The Very Spring and Root

An engineer's adventures in education (and other musings).

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Debrief from the NSTA National Conference

Thanks to the BTR Avengers team, I was able to attend the National Science Teachers of America national conference here in Boston last April. I was floored by how large the conference was — taking up three hotels in South Boston, beyond the large Convention Center itself. NSTA was easily eight times the size of even the largest conference I ever attended in my former profession, the annual AIAA Aerospace Science Meeting. I suppose there are far more science teachers and vendors to same than aerospace engineers.

Highlights:

I got some great ideas for project-based learning around sustainable energy from KidWind. They have complete lesson plans and materials online for FREE, as well as awesome turbine kits available for purchase. Though I did conclude this school year with a unit on sustainable energy, I was not able to plan enough in advance to incorporate any of their materials. Maybe next year. I’m particularly interested in their equipment that would allow me to do wind turbine blade design competition.

I sat in on a session about the DuPont Challenge science and technology essay competition. Students write 700-1000 word essays about any of the following four challenges:

  • Together, we can feed the world.
  • Together, we can build a secure energy future.
  • Together, we can protect people and the environment.
  • Together, we can be innovative anywhere.

I’m seriously considering incorporating the essay into my 11th grade Physics classes.

I’m also excited about the Toshiba Exploravision competition, which I am planning to implement with a colleague as a joint Honors Physics / Honors ELA interdisciplinary project for next year’s 9th grade Honors cohort. The competition asks students to envision how a particular technology might change 20 years from now, research the technology, and propose/present their persuasive argument. The task combines many of the 21st Century Skills while simultaneously addressing several NGSS and Common Core standards in a creative way.

Finally, though I think I’ve been pretty good about using technology in the classroom so far, I will be ramping it up next year. Science reflective journals? Hit me up on Vine now, students. Show me what you learned and why its important. Six seconds of clips… go.



Preach.

In its encounter with Nature, science invariably elicits a sense of reverence and awe. The very act of understanding is a celebration of joining, merging, even if on a very modest scale, with the magnificence of the Cosmos. And the cumulative worldwide build-up of knowledge over time converts science into something only a little short of a trans-national, trans-generational meta-mind.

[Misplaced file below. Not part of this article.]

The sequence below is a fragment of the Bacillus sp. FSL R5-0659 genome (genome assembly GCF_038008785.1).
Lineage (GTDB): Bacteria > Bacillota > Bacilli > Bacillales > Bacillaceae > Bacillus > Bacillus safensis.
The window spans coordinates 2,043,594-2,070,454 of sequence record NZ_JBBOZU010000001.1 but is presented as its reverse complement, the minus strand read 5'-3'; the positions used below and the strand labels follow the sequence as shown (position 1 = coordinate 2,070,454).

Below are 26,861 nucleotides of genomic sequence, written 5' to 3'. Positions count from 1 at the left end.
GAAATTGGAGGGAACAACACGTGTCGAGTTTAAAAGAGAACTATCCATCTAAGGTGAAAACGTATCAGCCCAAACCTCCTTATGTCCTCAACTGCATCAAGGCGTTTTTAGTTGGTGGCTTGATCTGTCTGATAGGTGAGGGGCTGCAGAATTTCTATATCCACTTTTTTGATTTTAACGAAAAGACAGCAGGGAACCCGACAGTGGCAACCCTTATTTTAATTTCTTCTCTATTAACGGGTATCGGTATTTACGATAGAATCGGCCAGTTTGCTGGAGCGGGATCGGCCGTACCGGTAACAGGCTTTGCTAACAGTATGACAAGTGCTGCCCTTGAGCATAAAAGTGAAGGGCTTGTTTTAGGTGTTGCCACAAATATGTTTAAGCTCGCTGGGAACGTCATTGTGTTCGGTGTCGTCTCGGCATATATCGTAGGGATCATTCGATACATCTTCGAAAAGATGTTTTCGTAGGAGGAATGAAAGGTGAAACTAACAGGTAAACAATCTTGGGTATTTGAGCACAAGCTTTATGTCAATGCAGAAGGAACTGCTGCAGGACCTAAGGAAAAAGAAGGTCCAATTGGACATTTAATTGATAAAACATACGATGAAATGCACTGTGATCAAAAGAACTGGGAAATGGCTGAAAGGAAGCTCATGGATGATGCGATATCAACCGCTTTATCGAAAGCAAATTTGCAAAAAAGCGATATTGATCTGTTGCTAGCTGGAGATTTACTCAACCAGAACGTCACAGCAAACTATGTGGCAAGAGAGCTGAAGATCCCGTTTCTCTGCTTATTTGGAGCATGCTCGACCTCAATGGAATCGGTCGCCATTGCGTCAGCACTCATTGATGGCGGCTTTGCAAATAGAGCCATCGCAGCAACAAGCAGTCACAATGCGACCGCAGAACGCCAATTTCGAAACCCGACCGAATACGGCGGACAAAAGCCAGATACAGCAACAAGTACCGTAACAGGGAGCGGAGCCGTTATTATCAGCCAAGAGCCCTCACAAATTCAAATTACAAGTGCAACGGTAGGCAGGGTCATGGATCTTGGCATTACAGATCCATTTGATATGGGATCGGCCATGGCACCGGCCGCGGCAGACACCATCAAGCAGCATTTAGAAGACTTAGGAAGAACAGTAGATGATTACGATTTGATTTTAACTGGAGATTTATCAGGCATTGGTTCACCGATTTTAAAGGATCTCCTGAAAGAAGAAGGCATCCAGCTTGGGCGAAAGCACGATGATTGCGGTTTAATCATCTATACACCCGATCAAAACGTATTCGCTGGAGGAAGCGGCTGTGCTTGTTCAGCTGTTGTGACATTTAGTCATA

[…]

Science is not only compatible with spirituality; it is a profound source of spirituality. When we recognize our place in an immensity of light years and in the passage of ages, when we grasp the intricacy, beauty and subtlety of life, then that soaring feeling, that sense of elation and humility combined, is surely spiritual. So are our emotions in the presence of great art or music or literature, or of acts of exemplary selfless courage such as those of Mohandas Gandhi or Martin Luther King Jr. The notion that science and spirituality are somehow mutually exclusive does a disservice to both.

Science may be hard to understand. It may challenge cherished beliefs. When its products are placed at the disposal of politicians or industrialists, it may lead to weapons of mass destruction and grave threats to the environment. But one thing you have to say about it: it delivers the goods.

Not every branch of science can foretell the future – palaeontology can’t – but many can and with stunning accuracy. If you want to know when the next eclipse of the Sun will be, you might try magicians or mystics, but you’ll do much better with scientists. They will tell you where on Earth to stand, when you have to be there, and whether it will be a partial eclipse, a total eclipse, or an annular eclipse. They can routinely predict a solar eclipse, to the minute, a millennium in advance. You can go to the witch doctor to lift the spell that causes your pernicious anaemia, or you can take vitamin Bl2. If you want to save your child from polio, you can pray or you can inoculate. If you’re interested in the sex of your unborn child, you can consult plumb-bob danglers all you want (left-right, a boy; forward-back, a girl – or maybe it’s the other way around), but they’ll be right, on average, only one time in two. If you want real accuracy (here, 99 per cent accuracy), try amniocentesis and sonograms. Try science.

Think of how many religions attempt to validate themselves with prophecy. Think of how many people rely on these prophecies, however vague, however unfulfilled, to support or prop up their beliefs. Yet has there ever been a religion with the prophetic accuracy and reliability of science? There isn’t a religion on the planet that doesn’t long for a comparable ability – precise, and repeatedly demonstrated before committed sceptics – to foretell future events. No other human institution comes close.